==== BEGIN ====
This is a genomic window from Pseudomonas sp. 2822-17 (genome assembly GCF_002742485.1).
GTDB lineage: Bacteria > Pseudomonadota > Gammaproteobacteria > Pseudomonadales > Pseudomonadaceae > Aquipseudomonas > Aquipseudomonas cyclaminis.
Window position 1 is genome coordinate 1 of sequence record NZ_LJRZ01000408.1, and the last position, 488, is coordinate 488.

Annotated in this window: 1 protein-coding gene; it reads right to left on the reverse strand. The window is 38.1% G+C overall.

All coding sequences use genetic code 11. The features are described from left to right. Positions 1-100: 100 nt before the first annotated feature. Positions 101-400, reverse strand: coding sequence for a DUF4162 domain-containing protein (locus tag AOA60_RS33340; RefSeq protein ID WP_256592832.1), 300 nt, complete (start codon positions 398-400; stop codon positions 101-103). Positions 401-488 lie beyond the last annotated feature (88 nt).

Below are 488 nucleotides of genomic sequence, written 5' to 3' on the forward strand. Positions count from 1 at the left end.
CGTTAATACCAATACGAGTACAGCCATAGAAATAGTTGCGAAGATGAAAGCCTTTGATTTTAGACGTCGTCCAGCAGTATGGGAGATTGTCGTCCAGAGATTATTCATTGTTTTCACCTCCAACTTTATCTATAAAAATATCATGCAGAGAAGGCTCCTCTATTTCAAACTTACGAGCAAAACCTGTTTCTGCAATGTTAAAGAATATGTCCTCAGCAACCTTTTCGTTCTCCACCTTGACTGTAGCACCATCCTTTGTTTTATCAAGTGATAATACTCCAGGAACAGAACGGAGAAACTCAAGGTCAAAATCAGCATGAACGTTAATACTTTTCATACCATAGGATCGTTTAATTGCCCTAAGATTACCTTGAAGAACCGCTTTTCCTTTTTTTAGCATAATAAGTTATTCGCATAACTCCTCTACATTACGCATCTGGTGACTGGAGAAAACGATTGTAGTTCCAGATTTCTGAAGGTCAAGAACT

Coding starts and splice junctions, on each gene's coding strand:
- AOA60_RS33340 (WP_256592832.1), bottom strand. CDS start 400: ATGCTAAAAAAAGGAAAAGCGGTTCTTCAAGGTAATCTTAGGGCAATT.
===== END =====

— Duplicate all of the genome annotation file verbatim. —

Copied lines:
This is a genomic window from Pseudomonas sp. 2822-17 (genome assembly GCF_002742485.1).
GTDB lineage: Bacteria > Pseudomonadota > Gammaproteobacteria > Pseudomonadales > Pseudomonadaceae > Aquipseudomonas > Aquipseudomonas cyclaminis.
Window position 1 is genome coordinate 1 of sequence record NZ_LJRZ01000408.1, and the last position, 488, is coordinate 488.

Annotated in this window: 1 protein-coding gene; it reads right to left on the reverse strand. The window is 38.1% G+C overall.

All coding sequences use genetic code 11. The features are described from left to right. Positions 1-100: 100 nt before the first annotated feature. Positions 101-400, reverse strand: coding sequence for a DUF4162 domain-containing protein (locus tag AOA60_RS33340; RefSeq protein ID WP_256592832.1), 300 nt, complete (start codon positions 398-400; stop codon positions 101-103). Positions 401-488 lie beyond the last annotated feature (88 nt).

Below are 488 nucleotides of genomic sequence, written 5' to 3' on the forward strand. Positions count from 1 at the left end.
CGTTAATACCAATACGAGTACAGCCATAGAAATAGTTGCGAAGATGAAAGCCTTTGATTTTAGACGTCGTCCAGCAGTATGGGAGATTGTCGTCCAGAGATTATTCATTGTTTTCACCTCCAACTTTATCTATAAAAATATCATGCAGAGAAGGCTCCTCTATTTCAAACTTACGAGCAAAACCTGTTTCTGCAATGTTAAAGAATATGTCCTCAGCAACCTTTTCGTTCTCCACCTTGACTGTAGCACCATCCTTTGTTTTATCAAGTGATAATACTCCAGGAACAGAACGGAGAAACTCAAGGTCAAAATCAGCATGAACGTTAATACTTTTCATACCATAGGATCGTTTAATTGCCCTAAGATTACCTTGAAGAACCGCTTTTCCTTTTTTTAGCATAATAAGTTATTCGCATAACTCCTCTACATTACGCATCTGGTGACTGGAGAAAACGATTGTAGTTCCAGATTTCTGAAGGTCAAGAACT

Coding starts and splice junctions, on each gene's coding strand:
- AOA60_RS33340 (WP_256592832.1), bottom strand. CDS start 400: ATGCTAAAAAAAGGAAAAGCGGTTCTTCAAGGTAATCTTAGGGCAATT.